My dad died on August 18, 1997- just a few days shy of his 71st birthday. He had retired several years earlier after spending more than 40 years working for the same company, Eastern Airlines. Along the way, he had spent time at most of Eastern’s major hubs (e.g., Miami, Boston, Washington (D.C.) and Houston – to name a few), likely interacted with thousands of fellow Eastern employees and managed and/or directly supervised hundreds more. By all accounts, he was very much a “giver” at work – a demanding perfectionist genetically, but someone who, at least in the workplace, was quick to acknowledge a “job well done” and to “teach” where he perceived that all that was needed to earn one of his “gold stars” was a little guidance and encouragement. In fact, if the dozens of “thank you” notes I found among his personal papers after his death are any indication, my dad was instrumental in helping to advance the careers of (and did countless personal and professional favors for) a number of those who worked with and for him – often at the expense of his own.
My dad’s public relations responsibilities at Eastern also brought him in contact with celebrities, politicians and, in his role as the “1st tee starter” for what then known as the Doral/Eastern Open, professional golfers and other prominent athletes – many of whom knew my dad on a first name basis (“Freddy”). That was the man I saw growing up – someone who was well-liked and respected by his work colleagues. A gifted speaker and writer, who was clever and quick-witted, outgoing enough and handsome. Someone who could and often did “work” and command a room. To the outside world, my dad had all the appearances of being someone who almost certainly had dozens of good friends and several “close” ones. Indeed, I’m quite certain if you had polled the few hundred people who attended “Freddy’s Retirement Party,” including those who unhesitatingly took to the podium and shared personal anecdotes about how my dad had touched their personal and professional lives – often in profound ways – all would have readily voted him “Least Likely To Be Lonely.”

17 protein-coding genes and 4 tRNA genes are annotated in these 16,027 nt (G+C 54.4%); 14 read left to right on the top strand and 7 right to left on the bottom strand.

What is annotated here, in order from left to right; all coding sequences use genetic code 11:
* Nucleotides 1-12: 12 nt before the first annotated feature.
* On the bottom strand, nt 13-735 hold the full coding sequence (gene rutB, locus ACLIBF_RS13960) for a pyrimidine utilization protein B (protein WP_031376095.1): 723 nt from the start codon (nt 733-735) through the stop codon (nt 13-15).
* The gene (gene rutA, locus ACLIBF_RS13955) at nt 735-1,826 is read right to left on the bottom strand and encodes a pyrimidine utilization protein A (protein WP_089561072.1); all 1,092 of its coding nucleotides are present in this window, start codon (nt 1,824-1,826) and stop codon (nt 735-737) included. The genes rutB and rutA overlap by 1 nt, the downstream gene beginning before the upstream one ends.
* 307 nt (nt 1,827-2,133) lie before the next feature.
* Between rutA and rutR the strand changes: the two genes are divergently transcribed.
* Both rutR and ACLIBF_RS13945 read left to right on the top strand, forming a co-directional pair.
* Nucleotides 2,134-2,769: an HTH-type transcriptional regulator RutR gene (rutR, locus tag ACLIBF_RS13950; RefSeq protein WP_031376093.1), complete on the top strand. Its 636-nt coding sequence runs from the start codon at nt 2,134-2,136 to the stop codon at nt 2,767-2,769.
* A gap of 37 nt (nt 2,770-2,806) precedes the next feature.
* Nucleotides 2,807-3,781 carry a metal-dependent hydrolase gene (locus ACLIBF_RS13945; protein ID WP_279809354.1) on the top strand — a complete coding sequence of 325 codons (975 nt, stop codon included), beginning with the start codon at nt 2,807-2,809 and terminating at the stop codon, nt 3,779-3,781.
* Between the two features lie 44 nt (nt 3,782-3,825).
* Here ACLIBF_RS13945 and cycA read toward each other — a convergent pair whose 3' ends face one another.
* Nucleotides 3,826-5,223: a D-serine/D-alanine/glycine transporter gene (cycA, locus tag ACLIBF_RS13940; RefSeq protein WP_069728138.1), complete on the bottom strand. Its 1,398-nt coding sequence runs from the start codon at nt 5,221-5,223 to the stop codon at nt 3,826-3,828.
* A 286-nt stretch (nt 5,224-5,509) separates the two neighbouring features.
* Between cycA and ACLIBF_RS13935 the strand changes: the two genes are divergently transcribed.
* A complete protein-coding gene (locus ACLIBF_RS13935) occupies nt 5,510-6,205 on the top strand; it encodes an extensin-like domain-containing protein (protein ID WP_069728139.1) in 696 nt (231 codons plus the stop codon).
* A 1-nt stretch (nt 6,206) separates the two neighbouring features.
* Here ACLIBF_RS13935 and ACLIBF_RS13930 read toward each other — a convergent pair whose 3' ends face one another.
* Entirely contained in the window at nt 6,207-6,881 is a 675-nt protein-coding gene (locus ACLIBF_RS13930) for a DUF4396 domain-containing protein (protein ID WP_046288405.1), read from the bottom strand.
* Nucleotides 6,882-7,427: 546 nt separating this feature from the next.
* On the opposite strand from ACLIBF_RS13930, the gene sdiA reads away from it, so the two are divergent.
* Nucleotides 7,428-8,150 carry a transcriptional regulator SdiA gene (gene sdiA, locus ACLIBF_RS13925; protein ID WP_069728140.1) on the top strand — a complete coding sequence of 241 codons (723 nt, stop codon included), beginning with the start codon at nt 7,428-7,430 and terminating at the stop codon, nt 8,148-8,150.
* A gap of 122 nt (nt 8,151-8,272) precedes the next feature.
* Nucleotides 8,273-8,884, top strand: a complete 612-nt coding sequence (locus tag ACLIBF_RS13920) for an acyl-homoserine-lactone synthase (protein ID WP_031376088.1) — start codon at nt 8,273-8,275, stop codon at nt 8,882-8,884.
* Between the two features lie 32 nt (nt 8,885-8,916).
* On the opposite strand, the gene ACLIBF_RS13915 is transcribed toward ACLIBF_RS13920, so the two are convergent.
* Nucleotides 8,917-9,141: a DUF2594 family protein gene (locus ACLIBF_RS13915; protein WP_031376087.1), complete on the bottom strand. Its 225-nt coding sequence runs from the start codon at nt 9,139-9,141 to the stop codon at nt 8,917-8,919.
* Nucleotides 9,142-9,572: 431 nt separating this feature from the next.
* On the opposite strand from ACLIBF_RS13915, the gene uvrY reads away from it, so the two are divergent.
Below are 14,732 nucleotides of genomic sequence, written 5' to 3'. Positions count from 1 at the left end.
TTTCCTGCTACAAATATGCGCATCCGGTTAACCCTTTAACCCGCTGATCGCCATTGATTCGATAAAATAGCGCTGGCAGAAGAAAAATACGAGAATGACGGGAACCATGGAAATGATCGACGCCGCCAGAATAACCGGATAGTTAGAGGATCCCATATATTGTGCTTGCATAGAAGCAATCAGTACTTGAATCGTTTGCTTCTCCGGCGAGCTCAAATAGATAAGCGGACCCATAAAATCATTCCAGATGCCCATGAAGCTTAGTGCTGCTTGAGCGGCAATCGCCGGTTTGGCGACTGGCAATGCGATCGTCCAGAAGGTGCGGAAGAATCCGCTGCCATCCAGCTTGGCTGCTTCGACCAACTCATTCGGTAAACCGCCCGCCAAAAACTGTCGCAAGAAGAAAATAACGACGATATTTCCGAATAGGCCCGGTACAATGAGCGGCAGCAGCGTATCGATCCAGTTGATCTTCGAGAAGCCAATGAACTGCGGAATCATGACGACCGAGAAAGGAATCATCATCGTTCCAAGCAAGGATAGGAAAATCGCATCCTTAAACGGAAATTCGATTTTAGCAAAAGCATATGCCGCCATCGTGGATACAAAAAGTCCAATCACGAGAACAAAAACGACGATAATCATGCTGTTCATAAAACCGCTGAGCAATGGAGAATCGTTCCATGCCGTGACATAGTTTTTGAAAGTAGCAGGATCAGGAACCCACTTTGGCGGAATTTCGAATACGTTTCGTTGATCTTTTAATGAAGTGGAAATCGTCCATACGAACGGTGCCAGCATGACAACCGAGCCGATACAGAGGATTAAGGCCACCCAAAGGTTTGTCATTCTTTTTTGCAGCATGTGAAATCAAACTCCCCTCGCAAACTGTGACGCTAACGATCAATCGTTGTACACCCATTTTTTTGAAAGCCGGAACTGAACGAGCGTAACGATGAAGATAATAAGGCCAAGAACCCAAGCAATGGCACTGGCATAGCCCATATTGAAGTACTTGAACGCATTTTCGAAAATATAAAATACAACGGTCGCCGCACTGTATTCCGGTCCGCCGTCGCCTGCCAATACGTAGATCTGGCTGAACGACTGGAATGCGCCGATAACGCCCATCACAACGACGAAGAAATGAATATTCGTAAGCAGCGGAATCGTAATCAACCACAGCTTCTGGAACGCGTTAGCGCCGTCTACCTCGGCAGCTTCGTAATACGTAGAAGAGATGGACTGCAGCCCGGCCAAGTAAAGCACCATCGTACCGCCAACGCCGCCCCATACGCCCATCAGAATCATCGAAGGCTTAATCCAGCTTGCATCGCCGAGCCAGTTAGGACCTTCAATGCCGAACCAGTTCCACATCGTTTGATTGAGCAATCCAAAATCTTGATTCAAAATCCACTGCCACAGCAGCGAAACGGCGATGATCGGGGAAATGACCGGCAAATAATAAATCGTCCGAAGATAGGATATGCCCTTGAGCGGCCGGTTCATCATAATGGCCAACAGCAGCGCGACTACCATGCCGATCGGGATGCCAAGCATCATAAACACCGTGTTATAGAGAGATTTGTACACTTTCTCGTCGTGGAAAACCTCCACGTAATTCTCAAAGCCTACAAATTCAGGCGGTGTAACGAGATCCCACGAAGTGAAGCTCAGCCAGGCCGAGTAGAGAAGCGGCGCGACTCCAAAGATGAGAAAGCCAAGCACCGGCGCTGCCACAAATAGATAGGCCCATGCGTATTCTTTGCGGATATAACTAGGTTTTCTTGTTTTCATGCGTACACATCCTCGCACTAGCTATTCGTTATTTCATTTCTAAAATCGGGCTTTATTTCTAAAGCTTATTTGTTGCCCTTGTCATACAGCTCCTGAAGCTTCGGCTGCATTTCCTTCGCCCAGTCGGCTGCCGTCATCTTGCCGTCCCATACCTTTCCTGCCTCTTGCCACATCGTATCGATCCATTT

The same almost certainly would have been true had you taken a similar poll among my dad’s Boston area high school classmates, where he was a baseball standout – a gifted pitcher, of sufficient talent to be scouted in high school by the Boston Red Sox – and an outstanding student, just as he was at the University of Miami, where he earned his undergraduate and MBA degrees. Perhaps then, you can understand why I was amazed and more than a little disheartened when less than two dozen people, virtually all of whom were immediate family members, attended my dad’s Memorial Mass. That is until I realized that, despite all the outward appearances, my dad was a very lonely man. In fact, looking back on it, with one noticeable exception, I couldn’t name a single friend of my dad’s who ever came to (or even called) our house or who he ever made a trip to see, let alone identify someone who I would characterize as a “best” friend. I also don’t remember him ever talking about such a person or recounting childhood or adult experiences with a friend or friends. I’ve often wondered why that was.
Was it by choice (does anyone really choose to be alone?) or was my dad simply a “victim” of the same psychological phenomena that we more frequently associate with the beautiful girl standing alone at the dance – the one that everyone assumes, simply by virtue of her outward appearance, is already “accounted” for and, therefore, choose not to approach not realizing, of course, that, in reality, she is very much alone and longing for someone, anyone to ask for her hand? Or is it considerably more complicated than that? Was there a “secret” there that like many other pieces of my dad’s personality he never shared and, consequently, I will never know, let alone understand? I’m not sure, but, at least for present purposes, his life, somewhat tragically (at least from my perspective), illustrates an important point that is worthy of reflection as we approach the “posts” ahead: When it comes to loneliness, looks can be (and often are) deceiving and we would do ourselves and our loved ones a considerable favor to understand and respond to that reality.